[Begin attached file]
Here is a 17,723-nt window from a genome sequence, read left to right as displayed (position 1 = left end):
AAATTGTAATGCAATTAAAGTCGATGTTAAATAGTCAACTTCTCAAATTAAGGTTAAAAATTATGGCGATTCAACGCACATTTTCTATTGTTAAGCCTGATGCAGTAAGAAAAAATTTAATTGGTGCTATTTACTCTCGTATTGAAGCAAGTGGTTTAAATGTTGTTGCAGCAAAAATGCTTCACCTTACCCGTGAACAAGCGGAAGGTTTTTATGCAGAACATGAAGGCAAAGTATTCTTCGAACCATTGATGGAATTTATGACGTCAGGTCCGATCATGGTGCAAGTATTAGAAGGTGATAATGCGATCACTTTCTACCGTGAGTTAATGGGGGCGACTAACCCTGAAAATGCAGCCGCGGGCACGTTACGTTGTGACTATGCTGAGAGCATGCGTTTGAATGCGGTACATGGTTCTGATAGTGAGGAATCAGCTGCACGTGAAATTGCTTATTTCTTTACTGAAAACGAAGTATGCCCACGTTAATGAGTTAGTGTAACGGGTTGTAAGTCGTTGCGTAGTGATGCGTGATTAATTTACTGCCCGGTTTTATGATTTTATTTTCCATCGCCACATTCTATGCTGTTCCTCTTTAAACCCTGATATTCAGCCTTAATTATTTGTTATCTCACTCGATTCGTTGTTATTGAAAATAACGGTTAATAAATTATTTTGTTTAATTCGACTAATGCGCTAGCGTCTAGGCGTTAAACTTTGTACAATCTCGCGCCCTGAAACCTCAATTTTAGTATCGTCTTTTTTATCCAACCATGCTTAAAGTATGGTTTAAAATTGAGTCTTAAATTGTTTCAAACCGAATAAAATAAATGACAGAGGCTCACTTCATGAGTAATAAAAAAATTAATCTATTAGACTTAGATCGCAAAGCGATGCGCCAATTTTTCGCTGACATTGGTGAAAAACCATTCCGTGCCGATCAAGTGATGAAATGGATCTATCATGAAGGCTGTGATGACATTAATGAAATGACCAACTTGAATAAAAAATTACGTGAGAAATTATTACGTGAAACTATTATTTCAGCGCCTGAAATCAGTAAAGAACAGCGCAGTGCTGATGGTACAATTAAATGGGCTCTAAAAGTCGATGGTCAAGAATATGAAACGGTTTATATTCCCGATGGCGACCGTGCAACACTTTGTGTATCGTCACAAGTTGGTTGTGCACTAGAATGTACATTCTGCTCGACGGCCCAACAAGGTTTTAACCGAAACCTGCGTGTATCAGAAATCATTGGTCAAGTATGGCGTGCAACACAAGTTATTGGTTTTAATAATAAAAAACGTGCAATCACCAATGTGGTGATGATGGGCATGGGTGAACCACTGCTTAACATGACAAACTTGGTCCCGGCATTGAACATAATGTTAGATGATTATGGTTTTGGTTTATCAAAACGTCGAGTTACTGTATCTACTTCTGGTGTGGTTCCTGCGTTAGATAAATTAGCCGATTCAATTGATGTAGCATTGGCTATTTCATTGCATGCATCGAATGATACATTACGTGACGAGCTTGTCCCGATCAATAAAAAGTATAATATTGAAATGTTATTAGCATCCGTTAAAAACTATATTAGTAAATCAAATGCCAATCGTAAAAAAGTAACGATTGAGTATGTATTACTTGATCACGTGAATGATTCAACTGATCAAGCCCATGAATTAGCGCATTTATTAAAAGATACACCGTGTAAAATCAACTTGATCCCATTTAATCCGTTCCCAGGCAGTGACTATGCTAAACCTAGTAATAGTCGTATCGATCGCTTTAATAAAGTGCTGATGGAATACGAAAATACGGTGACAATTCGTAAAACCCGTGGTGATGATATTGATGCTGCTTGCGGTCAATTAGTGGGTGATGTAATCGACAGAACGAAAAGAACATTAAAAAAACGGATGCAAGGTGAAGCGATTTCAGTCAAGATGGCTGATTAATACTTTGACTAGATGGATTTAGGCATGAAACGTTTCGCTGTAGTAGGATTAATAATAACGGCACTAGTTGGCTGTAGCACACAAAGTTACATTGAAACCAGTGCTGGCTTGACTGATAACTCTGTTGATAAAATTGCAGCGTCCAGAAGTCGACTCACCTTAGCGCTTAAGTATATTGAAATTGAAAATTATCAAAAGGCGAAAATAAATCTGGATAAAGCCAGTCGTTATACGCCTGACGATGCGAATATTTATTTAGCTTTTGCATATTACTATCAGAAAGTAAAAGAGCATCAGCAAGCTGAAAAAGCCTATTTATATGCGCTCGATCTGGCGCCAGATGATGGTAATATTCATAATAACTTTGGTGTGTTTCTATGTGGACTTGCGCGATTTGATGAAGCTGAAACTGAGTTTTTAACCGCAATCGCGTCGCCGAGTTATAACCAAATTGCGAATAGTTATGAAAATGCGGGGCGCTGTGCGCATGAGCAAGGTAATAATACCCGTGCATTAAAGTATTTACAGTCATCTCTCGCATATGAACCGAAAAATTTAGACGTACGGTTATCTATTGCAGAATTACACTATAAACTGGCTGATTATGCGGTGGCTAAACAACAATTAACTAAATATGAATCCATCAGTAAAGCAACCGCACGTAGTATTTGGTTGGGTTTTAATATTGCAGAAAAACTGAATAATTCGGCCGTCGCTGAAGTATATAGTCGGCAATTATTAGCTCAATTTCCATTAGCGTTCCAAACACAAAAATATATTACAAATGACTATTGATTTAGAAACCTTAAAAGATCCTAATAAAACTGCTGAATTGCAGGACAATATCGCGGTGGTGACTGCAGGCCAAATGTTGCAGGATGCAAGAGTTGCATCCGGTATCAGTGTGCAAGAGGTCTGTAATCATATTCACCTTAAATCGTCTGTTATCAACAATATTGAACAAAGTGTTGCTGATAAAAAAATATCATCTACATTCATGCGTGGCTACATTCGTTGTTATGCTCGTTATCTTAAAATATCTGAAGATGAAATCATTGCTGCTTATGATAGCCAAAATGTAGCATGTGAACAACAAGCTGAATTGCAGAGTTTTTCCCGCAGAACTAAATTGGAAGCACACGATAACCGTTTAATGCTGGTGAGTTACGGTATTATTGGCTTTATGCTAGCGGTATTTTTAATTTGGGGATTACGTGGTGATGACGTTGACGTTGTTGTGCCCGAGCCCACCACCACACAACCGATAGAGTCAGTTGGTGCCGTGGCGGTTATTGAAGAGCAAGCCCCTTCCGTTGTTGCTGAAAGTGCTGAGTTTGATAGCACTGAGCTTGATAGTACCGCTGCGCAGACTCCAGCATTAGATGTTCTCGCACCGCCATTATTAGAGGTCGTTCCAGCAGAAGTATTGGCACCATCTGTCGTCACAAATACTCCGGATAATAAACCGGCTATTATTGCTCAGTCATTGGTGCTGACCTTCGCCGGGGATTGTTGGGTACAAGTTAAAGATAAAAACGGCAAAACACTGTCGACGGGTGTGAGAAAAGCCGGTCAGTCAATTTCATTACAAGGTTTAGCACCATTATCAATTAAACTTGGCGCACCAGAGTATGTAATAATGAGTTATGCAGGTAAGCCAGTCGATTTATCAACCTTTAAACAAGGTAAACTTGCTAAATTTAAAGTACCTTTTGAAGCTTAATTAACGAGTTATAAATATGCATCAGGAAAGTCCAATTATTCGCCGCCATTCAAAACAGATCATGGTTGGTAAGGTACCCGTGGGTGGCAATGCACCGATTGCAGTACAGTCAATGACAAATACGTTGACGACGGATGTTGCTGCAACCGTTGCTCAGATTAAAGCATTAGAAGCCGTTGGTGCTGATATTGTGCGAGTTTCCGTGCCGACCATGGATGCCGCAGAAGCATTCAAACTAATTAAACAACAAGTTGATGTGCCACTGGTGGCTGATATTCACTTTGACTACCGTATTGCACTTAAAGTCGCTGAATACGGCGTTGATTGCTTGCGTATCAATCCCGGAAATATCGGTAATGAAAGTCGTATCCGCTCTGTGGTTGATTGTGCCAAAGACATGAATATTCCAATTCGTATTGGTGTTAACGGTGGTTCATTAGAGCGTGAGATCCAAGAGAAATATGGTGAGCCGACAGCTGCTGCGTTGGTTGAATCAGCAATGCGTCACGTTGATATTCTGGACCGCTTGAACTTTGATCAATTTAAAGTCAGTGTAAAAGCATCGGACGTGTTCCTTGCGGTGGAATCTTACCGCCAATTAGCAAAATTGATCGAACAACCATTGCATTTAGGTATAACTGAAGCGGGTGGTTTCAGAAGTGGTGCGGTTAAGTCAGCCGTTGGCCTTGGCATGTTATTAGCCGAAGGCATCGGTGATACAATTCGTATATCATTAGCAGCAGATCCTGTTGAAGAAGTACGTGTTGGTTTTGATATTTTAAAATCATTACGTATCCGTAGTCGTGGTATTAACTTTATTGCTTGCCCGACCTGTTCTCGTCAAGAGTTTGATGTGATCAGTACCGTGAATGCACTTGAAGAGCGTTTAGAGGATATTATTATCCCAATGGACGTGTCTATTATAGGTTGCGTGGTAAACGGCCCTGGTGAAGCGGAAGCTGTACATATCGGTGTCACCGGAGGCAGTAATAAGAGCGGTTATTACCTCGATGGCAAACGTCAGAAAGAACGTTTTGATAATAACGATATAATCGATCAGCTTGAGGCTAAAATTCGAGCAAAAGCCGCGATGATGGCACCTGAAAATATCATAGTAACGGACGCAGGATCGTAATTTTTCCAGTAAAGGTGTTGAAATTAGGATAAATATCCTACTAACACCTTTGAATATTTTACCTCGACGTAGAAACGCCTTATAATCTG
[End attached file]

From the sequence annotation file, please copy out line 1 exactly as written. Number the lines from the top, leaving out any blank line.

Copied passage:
Here is a 17,723-nt window from a genome sequence, read left to right as displayed (position 1 = left end):